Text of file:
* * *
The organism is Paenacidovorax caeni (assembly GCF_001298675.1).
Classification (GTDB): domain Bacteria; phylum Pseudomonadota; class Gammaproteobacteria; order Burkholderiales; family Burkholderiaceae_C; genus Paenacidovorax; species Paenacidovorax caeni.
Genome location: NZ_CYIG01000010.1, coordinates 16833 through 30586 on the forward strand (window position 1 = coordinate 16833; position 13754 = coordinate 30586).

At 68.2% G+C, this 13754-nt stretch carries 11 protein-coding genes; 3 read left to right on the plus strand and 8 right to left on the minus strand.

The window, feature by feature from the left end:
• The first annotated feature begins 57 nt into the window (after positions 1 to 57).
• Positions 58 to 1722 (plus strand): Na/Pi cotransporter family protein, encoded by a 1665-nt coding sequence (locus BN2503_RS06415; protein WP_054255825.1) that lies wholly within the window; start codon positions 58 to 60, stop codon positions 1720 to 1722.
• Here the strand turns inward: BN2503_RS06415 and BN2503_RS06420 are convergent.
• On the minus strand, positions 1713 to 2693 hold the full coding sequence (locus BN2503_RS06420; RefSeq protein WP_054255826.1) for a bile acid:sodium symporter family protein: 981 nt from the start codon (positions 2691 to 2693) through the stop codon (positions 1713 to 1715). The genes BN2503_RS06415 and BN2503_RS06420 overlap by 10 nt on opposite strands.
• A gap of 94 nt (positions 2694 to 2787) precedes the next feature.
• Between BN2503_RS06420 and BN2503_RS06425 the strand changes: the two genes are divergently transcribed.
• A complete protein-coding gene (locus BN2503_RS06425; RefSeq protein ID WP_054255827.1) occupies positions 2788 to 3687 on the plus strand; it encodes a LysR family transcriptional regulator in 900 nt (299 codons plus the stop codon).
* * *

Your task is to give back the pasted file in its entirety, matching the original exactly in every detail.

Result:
The organism is Paenacidovorax caeni (assembly GCF_001298675.1).
Classification (GTDB): domain Bacteria; phylum Pseudomonadota; class Gammaproteobacteria; order Burkholderiales; family Burkholderiaceae_C; genus Paenacidovorax; species Paenacidovorax caeni.
Genome location: NZ_CYIG01000010.1, coordinates 16833 through 30586 on the forward strand (window position 1 = coordinate 16833; position 13754 = coordinate 30586).

At 68.2% G+C, this 13754-nt stretch carries 11 protein-coding genes; 3 read left to right on the plus strand and 8 right to left on the minus strand.

The window, feature by feature from the left end:
• The first annotated feature begins 57 nt into the window (after positions 1 to 57).
• Positions 58 to 1722 (plus strand): Na/Pi cotransporter family protein, encoded by a 1665-nt coding sequence (locus BN2503_RS06415; protein WP_054255825.1) that lies wholly within the window; start codon positions 58 to 60, stop codon positions 1720 to 1722.
• Here the strand turns inward: BN2503_RS06415 and BN2503_RS06420 are convergent.
• On the minus strand, positions 1713 to 2693 hold the full coding sequence (locus BN2503_RS06420; RefSeq protein WP_054255826.1) for a bile acid:sodium symporter family protein: 981 nt from the start codon (positions 2691 to 2693) through the stop codon (positions 1713 to 1715). The genes BN2503_RS06415 and BN2503_RS06420 overlap by 10 nt on opposite strands.
• A gap of 94 nt (positions 2694 to 2787) precedes the next feature.
• Between BN2503_RS06420 and BN2503_RS06425 the strand changes: the two genes are divergently transcribed.
• A complete protein-coding gene (locus BN2503_RS06425; RefSeq protein ID WP_054255827.1) occupies positions 2788 to 3687 on the plus strand; it encodes a LysR family transcriptional regulator in 900 nt (299 codons plus the stop codon).